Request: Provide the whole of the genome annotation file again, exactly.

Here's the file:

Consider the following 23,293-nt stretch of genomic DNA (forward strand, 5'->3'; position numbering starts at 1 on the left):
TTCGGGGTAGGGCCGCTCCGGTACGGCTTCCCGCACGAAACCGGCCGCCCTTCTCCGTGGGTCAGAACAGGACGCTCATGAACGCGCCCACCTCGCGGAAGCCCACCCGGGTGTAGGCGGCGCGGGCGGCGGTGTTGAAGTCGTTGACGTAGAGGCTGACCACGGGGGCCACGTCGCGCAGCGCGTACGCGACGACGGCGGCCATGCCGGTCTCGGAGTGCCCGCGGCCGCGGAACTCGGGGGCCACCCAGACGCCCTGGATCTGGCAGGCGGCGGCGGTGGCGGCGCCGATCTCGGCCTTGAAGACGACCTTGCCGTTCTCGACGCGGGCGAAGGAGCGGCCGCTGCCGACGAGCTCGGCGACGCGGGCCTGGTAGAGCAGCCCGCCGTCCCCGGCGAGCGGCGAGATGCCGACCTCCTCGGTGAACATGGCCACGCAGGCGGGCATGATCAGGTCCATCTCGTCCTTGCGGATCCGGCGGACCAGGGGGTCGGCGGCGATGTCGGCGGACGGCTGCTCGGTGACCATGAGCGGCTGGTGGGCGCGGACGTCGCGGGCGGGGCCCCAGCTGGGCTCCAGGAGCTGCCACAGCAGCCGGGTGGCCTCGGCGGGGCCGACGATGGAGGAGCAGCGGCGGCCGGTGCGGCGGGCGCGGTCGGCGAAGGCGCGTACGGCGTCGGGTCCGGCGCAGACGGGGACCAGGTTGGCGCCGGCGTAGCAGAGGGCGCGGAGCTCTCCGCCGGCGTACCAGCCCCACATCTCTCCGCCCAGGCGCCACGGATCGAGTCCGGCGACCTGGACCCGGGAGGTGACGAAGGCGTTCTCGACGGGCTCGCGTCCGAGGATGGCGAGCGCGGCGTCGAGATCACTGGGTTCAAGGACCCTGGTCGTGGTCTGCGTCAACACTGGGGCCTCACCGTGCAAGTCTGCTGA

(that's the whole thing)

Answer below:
Consider the following 23,293-nt stretch of genomic DNA (forward strand, 5'->3'; position numbering starts at 1 on the left):
TTCGGGGTAGGGCCGCTCCGGTACGGCTTCCCGCACGAAACCGGCCGCCCTTCTCCGTGGGTCAGAACAGGACGCTCATGAACGCGCCCACCTCGCGGAAGCCCACCCGGGTGTAGGCGGCGCGGGCGGCGGTGTTGAAGTCGTTGACGTAGAGGCTGACCACGGGGGCCACGTCGCGCAGCGCGTACGCGACGACGGCGGCCATGCCGGTCTCGGAGTGCCCGCGGCCGCGGAACTCGGGGGCCACCCAGACGCCCTGGATCTGGCAGGCGGCGGCGGTGGCGGCGCCGATCTCGGCCTTGAAGACGACCTTGCCGTTCTCGACGCGGGCGAAGGAGCGGCCGCTGCCGACGAGCTCGGCGACGCGGGCCTGGTAGAGCAGCCCGCCGTCCCCGGCGAGCGGCGAGATGCCGACCTCCTCGGTGAACATGGCCACGCAGGCGGGCATGATCAGGTCCATCTCGTCCTTGCGGATCCGGCGGACCAGGGGGTCGGCGGCGATGTCGGCGGACGGCTGCTCGGTGACCATGAGCGGCTGGTGGGCGCGGACGTCGCGGGCGGGGCCCCAGCTGGGCTCCAGGAGCTGCCACAGCAGCCGGGTGGCCTCGGCGGGGCCGACGATGGAGGAGCAGCGGCGGCCGGTGCGGCGGGCGCGGTCGGCGAAGGCGCGTACGGCGTCGGGTCCGGCGCAGACGGGGACCAGGTTGGCGCCGGCGTAGCAGAGGGCGCGGAGCTCTCCGCCGGCGTACCAGCCCCACATCTCTCCGCCCAGGCGCCACGGATCGAGTCCGGCGACCTGGACCCGGGAGGTGACGAAGGCGTTCTCGACGGGCTCGCGTCCGAGGATGGCGAGCGCGGCGTCGAGATCACTGGGTTCAAGGACCCTGGTCGTGGTCTGCGTCAACACTGGGGCCTCACCGTGCAAGTCTGCTGA